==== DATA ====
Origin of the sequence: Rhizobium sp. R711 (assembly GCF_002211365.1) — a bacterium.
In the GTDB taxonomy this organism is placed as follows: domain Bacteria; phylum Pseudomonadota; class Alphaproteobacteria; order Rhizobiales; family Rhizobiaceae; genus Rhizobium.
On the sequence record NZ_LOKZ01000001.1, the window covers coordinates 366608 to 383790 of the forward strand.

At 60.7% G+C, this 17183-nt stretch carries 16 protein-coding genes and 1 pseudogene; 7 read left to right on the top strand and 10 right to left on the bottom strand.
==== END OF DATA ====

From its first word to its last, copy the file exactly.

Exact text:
Origin of the sequence: Rhizobium sp. R711 (assembly GCF_002211365.1) — a bacterium.
In the GTDB taxonomy this organism is placed as follows: domain Bacteria; phylum Pseudomonadota; class Alphaproteobacteria; order Rhizobiales; family Rhizobiaceae; genus Rhizobium.
On the sequence record NZ_LOKZ01000001.1, the window covers coordinates 366608 to 383790 of the forward strand.

At 60.7% G+C, this 17183-nt stretch carries 16 protein-coding genes and 1 pseudogene; 7 read left to right on the top strand and 10 right to left on the bottom strand.